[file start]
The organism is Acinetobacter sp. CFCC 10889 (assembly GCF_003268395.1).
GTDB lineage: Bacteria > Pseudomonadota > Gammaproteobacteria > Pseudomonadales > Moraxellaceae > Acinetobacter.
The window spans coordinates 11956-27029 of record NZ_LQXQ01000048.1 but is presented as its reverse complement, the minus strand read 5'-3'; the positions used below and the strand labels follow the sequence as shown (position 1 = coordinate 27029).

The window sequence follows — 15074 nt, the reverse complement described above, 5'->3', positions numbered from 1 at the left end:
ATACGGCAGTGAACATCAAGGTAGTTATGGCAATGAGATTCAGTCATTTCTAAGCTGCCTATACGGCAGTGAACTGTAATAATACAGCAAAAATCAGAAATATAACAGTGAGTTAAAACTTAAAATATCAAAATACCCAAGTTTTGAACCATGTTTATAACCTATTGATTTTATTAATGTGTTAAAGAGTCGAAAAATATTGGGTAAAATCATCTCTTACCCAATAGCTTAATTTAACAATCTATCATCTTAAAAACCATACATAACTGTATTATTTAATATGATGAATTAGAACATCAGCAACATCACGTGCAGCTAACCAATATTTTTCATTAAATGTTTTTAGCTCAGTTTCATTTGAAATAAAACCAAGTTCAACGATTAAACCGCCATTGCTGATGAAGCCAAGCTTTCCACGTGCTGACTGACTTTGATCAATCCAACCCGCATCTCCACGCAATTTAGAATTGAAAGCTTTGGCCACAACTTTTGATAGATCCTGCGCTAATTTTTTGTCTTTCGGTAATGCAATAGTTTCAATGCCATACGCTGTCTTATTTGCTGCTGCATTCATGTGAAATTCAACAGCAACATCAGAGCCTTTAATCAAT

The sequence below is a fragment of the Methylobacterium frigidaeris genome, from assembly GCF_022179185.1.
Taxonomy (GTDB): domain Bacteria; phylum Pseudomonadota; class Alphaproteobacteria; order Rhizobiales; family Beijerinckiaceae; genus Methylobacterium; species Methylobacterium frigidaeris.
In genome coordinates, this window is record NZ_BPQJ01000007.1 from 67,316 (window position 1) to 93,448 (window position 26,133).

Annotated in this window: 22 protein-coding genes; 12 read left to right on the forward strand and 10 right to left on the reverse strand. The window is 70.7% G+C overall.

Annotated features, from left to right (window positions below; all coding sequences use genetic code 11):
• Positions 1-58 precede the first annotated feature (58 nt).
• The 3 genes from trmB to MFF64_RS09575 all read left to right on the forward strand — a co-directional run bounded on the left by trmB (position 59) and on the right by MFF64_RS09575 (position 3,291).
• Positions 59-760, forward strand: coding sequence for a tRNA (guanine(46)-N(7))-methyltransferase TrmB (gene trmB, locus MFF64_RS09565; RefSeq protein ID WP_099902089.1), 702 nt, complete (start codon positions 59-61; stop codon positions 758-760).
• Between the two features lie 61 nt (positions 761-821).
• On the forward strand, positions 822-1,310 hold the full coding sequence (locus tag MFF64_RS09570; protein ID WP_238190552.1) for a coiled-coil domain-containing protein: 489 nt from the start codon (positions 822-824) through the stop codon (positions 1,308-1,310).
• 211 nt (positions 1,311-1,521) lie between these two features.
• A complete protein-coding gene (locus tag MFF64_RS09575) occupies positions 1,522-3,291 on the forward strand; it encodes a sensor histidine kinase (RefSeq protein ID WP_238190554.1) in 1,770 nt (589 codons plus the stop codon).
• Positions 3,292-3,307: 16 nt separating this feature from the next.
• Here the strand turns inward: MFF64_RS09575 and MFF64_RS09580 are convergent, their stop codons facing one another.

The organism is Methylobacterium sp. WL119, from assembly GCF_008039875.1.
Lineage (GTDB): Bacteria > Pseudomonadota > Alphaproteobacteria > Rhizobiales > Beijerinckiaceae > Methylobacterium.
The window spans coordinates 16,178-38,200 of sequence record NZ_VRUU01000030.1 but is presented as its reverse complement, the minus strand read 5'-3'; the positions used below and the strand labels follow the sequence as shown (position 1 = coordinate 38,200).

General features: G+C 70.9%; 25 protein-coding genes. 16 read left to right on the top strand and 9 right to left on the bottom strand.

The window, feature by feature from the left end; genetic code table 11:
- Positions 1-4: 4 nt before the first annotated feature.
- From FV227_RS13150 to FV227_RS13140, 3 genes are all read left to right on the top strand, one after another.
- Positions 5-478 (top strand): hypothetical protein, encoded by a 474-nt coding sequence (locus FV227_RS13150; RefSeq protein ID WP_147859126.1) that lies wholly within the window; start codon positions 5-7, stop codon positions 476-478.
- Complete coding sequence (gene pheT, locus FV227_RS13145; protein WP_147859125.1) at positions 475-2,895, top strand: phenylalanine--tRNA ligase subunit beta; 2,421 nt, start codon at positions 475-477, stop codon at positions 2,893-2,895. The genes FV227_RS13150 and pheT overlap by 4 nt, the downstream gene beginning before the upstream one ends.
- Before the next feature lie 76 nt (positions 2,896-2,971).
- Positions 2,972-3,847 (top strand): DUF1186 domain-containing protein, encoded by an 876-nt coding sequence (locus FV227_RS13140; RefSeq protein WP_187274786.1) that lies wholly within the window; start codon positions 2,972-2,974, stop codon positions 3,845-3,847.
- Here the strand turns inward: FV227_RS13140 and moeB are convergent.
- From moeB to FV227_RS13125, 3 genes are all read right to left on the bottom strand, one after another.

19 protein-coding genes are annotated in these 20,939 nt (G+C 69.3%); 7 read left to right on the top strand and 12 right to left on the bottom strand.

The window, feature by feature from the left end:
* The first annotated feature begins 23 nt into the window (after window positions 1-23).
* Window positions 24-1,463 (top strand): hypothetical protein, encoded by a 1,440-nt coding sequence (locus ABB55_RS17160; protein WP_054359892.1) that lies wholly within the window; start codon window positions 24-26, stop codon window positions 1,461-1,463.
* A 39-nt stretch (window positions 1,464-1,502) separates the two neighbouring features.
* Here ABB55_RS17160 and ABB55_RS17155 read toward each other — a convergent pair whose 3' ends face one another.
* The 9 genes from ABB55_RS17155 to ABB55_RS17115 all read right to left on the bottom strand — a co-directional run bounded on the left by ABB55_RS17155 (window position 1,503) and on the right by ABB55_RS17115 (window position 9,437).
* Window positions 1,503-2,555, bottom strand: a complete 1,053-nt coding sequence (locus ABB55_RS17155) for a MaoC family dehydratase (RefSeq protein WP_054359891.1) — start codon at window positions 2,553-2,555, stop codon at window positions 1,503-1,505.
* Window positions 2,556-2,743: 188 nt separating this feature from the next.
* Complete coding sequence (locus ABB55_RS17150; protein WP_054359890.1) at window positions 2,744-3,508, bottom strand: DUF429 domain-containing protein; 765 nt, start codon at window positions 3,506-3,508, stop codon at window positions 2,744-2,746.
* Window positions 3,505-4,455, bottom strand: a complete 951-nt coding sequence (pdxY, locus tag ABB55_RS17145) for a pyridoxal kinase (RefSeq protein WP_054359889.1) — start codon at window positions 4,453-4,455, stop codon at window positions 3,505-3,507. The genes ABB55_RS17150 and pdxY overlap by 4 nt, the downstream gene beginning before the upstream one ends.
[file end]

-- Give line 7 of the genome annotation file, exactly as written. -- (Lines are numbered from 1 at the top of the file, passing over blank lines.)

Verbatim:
Taxonomy (GTDB): domain Bacteria; phylum Pseudomonadota; class Alphaproteobacteria; order Rhizobiales; family Beijerinckiaceae; genus Methylobacterium; species Methylobacterium frigidaeris.